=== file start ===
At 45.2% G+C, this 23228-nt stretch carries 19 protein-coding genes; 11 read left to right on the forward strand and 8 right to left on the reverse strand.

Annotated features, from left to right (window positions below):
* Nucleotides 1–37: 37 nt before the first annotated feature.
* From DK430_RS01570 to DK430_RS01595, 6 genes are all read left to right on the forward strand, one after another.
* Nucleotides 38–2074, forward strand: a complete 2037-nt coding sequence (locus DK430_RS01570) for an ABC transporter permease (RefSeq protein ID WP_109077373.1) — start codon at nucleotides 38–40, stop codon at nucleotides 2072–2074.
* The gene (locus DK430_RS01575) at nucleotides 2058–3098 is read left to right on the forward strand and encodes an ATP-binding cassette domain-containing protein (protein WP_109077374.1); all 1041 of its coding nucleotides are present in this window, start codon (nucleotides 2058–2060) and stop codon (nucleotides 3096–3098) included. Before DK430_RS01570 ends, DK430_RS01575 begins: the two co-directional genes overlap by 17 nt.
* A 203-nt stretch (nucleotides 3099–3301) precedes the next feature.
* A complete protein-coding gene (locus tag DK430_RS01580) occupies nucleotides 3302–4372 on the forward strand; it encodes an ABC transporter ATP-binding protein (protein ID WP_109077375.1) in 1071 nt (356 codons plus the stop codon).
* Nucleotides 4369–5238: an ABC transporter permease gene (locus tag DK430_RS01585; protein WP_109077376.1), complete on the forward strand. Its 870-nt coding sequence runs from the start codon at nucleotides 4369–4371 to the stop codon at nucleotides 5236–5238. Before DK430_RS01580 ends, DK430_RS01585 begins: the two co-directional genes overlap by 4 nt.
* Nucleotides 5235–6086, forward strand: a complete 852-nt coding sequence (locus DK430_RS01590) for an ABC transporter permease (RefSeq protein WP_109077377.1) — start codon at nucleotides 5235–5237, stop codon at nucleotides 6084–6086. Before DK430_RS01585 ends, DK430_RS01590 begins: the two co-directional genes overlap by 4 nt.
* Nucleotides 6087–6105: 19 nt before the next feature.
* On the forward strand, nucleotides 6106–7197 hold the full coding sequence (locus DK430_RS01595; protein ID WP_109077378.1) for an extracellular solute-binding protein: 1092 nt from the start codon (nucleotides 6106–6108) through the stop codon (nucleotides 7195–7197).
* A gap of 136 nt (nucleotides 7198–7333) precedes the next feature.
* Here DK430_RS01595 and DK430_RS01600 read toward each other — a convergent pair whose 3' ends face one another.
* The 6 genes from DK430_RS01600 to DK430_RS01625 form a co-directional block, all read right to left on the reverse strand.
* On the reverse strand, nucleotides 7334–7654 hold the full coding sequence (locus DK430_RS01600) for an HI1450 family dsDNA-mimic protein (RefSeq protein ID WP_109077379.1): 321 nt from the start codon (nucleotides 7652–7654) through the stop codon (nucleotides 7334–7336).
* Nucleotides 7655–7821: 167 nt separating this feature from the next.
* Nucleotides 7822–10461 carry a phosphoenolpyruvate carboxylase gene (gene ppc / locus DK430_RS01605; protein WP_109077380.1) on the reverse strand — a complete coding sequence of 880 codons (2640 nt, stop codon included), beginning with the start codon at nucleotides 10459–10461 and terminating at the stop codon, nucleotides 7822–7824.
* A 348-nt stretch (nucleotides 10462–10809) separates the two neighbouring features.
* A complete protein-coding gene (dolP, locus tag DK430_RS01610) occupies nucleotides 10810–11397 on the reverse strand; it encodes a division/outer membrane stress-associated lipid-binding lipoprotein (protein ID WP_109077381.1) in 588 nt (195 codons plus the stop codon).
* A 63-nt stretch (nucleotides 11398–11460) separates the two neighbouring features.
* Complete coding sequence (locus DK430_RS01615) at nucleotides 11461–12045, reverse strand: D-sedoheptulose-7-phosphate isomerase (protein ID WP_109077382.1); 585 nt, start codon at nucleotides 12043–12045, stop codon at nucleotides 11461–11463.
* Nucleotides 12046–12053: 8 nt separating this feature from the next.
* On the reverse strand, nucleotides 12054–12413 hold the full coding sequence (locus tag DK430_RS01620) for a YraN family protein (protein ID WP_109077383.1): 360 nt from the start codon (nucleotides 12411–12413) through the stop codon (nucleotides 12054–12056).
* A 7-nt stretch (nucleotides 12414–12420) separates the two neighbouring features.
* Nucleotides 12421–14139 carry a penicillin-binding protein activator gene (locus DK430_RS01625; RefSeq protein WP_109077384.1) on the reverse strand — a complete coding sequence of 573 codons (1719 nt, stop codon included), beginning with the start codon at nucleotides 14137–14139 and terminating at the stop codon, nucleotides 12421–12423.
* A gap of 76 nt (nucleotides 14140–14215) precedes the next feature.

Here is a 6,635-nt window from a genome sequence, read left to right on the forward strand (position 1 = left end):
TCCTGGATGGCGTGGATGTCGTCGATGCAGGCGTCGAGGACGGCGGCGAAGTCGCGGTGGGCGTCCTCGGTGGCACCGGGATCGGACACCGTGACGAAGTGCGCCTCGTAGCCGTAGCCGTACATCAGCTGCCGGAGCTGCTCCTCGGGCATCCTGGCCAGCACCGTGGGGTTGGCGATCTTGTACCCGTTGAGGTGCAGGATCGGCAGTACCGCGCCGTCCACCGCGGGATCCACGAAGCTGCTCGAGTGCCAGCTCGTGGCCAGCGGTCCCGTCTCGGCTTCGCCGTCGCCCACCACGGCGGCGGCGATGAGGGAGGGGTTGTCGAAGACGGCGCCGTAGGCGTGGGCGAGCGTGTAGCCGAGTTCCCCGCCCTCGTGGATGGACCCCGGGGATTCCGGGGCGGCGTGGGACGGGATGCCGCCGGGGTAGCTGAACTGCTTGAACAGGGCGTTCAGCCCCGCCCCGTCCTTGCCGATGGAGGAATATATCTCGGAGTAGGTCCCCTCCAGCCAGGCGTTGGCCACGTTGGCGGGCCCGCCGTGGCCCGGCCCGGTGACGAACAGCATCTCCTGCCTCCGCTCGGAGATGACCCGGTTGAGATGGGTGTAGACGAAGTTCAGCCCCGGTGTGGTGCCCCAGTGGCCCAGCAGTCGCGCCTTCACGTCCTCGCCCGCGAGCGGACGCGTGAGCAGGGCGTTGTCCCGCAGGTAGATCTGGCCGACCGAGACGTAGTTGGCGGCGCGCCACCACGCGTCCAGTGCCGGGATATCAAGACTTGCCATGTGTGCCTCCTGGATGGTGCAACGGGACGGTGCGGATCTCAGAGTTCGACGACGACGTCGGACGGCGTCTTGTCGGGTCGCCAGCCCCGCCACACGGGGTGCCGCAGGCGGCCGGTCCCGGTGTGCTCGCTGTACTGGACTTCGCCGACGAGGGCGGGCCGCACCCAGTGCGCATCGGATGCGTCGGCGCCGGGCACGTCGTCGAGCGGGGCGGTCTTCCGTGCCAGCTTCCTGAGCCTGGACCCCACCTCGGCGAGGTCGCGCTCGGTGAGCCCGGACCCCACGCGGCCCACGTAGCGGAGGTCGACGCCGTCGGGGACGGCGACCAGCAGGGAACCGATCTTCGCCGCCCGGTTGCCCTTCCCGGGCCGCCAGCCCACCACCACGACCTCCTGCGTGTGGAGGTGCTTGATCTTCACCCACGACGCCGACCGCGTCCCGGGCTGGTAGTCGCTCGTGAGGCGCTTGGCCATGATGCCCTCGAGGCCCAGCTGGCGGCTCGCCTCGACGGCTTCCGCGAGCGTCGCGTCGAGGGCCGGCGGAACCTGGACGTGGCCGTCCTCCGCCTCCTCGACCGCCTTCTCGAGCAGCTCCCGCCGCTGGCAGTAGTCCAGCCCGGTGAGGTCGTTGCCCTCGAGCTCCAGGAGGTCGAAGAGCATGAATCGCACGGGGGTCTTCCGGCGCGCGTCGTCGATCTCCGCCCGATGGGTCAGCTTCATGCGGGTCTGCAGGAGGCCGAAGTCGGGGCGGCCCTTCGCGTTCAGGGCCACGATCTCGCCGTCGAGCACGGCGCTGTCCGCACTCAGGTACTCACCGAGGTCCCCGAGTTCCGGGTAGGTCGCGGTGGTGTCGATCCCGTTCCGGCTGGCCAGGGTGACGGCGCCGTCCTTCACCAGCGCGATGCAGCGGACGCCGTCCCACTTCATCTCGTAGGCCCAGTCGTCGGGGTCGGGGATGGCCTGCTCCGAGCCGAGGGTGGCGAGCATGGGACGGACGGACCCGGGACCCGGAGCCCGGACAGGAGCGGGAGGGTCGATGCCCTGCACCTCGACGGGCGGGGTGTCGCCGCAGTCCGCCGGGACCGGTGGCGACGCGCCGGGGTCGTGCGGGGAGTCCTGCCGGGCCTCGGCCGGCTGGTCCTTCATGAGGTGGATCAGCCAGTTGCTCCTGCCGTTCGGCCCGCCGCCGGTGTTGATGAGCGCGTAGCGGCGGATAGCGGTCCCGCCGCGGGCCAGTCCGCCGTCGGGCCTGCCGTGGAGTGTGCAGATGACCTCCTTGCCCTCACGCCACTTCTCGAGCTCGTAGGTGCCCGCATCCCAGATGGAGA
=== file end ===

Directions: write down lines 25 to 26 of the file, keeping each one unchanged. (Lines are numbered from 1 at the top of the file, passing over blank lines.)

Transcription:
* A 7-nt stretch (nucleotides 12414–12420) separates the two neighbouring features.
* Nucleotides 12421–14139 carry a penicillin-binding protein activator gene (locus DK430_RS01625; RefSeq protein WP_109077384.1) on the reverse strand — a complete coding sequence of 573 codons (1719 nt, stop codon included), beginning with the start codon at nucleotides 14137–14139 and terminating at the stop codon, nucleotides 12421–12423.